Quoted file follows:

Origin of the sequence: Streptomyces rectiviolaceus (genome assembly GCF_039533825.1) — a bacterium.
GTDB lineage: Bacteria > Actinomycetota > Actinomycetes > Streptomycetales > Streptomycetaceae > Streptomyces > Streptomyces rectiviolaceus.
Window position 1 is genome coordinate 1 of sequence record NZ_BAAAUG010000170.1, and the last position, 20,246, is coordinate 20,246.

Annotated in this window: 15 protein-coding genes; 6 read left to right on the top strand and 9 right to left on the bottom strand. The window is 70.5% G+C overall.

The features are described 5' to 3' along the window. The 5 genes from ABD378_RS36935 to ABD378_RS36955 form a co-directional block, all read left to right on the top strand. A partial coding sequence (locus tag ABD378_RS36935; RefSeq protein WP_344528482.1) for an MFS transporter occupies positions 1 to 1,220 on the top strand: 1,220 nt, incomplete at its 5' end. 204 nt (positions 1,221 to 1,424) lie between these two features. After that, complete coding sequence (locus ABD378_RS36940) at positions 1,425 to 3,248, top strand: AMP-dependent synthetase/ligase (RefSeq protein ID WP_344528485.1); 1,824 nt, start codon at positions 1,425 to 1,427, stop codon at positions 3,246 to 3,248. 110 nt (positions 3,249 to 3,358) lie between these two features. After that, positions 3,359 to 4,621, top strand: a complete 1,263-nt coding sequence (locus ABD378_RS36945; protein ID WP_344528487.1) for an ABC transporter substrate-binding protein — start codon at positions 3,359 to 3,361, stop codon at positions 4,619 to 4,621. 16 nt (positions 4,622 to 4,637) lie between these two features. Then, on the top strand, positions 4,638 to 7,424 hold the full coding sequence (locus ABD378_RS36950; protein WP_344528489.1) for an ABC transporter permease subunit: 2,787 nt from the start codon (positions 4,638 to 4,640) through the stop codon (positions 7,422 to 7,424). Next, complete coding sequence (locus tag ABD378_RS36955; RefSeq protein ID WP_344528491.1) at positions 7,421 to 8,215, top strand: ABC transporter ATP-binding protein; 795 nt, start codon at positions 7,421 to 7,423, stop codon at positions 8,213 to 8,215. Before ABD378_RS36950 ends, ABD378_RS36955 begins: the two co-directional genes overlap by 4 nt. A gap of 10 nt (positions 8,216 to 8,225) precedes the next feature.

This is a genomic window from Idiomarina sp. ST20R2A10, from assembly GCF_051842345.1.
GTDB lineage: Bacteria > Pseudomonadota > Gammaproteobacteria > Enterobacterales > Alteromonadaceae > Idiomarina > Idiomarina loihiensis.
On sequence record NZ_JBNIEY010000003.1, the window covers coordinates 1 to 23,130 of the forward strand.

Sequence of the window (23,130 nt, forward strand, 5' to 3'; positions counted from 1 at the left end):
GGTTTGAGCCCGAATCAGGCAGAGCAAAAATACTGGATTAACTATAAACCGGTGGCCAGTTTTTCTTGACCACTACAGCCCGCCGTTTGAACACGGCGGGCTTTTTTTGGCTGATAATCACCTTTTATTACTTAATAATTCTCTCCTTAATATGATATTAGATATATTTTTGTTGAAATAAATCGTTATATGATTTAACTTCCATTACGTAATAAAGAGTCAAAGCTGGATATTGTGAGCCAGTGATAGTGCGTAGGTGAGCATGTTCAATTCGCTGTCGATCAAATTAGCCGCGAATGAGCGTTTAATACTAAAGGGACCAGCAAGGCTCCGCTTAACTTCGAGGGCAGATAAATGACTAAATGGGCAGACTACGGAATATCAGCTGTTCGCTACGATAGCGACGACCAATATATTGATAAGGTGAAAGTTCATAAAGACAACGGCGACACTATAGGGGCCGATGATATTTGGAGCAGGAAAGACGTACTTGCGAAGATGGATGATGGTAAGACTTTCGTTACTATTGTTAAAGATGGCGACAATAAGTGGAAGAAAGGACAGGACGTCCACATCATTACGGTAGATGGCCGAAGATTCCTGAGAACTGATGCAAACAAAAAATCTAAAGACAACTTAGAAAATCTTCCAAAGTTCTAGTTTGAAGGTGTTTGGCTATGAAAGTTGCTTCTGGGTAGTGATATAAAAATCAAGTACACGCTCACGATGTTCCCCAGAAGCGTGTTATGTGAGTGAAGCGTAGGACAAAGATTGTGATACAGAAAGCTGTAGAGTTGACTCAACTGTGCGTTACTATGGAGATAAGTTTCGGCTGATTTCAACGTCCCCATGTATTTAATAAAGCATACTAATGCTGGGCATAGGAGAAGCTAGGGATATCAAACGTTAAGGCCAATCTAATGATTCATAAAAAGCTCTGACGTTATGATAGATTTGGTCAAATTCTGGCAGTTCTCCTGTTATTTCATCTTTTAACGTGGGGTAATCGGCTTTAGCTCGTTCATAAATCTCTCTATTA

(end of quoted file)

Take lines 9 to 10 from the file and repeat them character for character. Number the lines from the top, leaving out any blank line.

Sequence of the window (23,130 nt, forward strand, 5' to 3'; positions counted from 1 at the left end):
GGTTTGAGCCCGAATCAGGCAGAGCAAAAATACTGGATTAACTATAAACCGGTGGCCAGTTTTTCTTGACCACTACAGCCCGCCGTTTGAACACGGCGGGCTTTTTTTGGCTGATAATCACCTTTTATTACTTAATAATTCTCTCCTTAATATGATATTAGATATATTTTTGTTGAAATAAATCGTTATATGATTTAACTTCCATTACGTAATAAAGAGTCAAAGCTGGATATTGTGAGCCAGTGATAGTGCGTAGGTGAGCATGTTCAATTCGCTGTCGATCAAATTAGCCGCGAATGAGCGTTTAATACTAAAGGGACCAGCAAGGCTCCGCTTAACTTCGAGGGCAGATAAATGACTAAATGGGCAGACTACGGAATATCAGCTGTTCGCTACGATAGCGACGACCAATATATTGATAAGGTGAAAGTTCATAAAGACAACGGCGACACTATAGGGGCCGATGATATTTGGAGCAGGAAAGACGTACTTGCGAAGATGGATGATGGTAAGACTTTCGTTACTATTGTTAAAGATGGCGACAATAAGTGGAAGAAAGGACAGGACGTCCACATCATTACGGTAGATGGCCGAAGATTCCTGAGAACTGATGCAAACAAAAAATCTAAAGACAACTTAGAAAATCTTCCAAAGTTCTAGTTTGAAGGTGTTTGGCTATGAAAGTTGCTTCTGGGTAGTGATATAAAAATCAAGTACACGCTCACGATGTTCCCCAGAAGCGTGTTATGTGAGTGAAGCGTAGGACAAAGATTGTGATACAGAAAGCTGTAGAGTTGACTCAACTGTGCGTTACTATGGAGATAAGTTTCGGCTGATTTCAACGTCCCCATGTATTTAATAAAGCATACTAATGCTGGGCATAGGAGAAGCTAGGGATATCAAACGTTAAGGCCAATCTAATGATTCATAAAAAGCTCTGACGTTATGATAGATTTGGTCAAATTCTGGCAGTTCTCCTGTTATTTCATCTTTTAACGTGGGGTAATCGGCTTTAGCTCGTTCATAAATCTCTCTATTA